Fed’s Plosser Says Understanding Crisis May Take 50 Years

Federal Reserve Bank of Philadelphia President Charles Plosser said it may take at least 50 years to understand the financial crisis and whether the central bank responded with the right actions.

“It will be at least 50 years before we really understand very well what happened in 2008-2009, and we will be interpreting for another 50 years as to whether the Federal Reserve undertook the right policies or the wrong policies,” Plosser said today during an audience discussion at a Fed conference in Jekyll Island, Georgia.

Citing continuing debate about the Great Depression seven decades later, Plosser said that “humility is in order” for policy makers on their ability to make decisions and later understand whether they got it right.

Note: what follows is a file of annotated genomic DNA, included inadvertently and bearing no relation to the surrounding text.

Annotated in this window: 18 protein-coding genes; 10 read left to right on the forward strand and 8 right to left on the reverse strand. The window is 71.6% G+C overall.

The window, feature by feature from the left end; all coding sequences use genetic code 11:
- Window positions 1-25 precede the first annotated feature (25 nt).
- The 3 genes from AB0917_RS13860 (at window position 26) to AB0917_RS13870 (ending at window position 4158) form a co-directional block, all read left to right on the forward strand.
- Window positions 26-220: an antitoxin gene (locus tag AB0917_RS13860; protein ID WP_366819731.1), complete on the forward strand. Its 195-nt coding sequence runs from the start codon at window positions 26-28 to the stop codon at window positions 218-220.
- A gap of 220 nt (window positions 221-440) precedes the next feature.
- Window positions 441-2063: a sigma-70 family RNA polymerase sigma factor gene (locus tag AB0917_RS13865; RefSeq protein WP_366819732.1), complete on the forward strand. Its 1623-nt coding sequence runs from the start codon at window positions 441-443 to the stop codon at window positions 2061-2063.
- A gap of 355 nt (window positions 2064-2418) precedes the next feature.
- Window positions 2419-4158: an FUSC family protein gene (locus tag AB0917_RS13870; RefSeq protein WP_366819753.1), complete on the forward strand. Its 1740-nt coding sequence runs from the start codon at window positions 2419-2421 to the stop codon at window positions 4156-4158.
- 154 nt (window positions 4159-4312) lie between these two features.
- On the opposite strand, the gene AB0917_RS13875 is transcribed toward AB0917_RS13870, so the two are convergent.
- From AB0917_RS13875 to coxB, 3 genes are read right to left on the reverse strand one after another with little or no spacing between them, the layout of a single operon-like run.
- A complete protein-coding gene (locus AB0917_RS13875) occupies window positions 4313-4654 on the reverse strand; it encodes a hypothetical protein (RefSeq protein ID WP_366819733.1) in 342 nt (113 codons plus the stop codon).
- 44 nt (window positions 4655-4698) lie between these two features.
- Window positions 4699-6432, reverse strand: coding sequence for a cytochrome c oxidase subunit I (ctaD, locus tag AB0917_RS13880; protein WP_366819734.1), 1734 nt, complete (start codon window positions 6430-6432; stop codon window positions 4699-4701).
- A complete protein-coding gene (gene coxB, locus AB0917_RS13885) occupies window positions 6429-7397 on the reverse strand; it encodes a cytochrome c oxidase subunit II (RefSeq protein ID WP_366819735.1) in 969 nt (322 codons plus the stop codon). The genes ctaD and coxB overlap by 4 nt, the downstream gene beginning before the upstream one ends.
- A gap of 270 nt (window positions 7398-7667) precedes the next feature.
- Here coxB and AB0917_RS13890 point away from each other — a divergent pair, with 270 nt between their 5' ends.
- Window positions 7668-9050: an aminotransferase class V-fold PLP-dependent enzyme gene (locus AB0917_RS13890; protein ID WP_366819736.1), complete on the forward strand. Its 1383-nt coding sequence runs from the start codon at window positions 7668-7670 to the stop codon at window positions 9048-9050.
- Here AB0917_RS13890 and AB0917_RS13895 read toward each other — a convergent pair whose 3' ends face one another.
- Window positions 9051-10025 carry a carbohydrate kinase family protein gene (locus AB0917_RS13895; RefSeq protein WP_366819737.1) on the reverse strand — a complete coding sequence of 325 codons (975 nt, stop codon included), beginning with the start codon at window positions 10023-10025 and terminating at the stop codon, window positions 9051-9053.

“I have no doubt that at the end of the crisis of 2008- 2009 the Federal Reserve will pat itself on the back for a job well done,” Plosser said, referring to a conference speaker, Columbia University Professor Charles Calomiris, who said central bankers patted themselves on the back after the Depression. “There’s a lot of history left to be written.”

Plosser, 62, the Philadelphia Fed president since 2006, said Sept. 29 that he opposed further large-scale asset purchases. On Nov. 3 the Fed decided to buy $600 billion of Treasuries in an expansion of record stimulus.

To contact the reporter on this story: Scott Lanman in Washington at slanman@bloomberg.net.

To contact the editor responsible for this story: Christopher Wellisz at cwellisz@bloomberg.net

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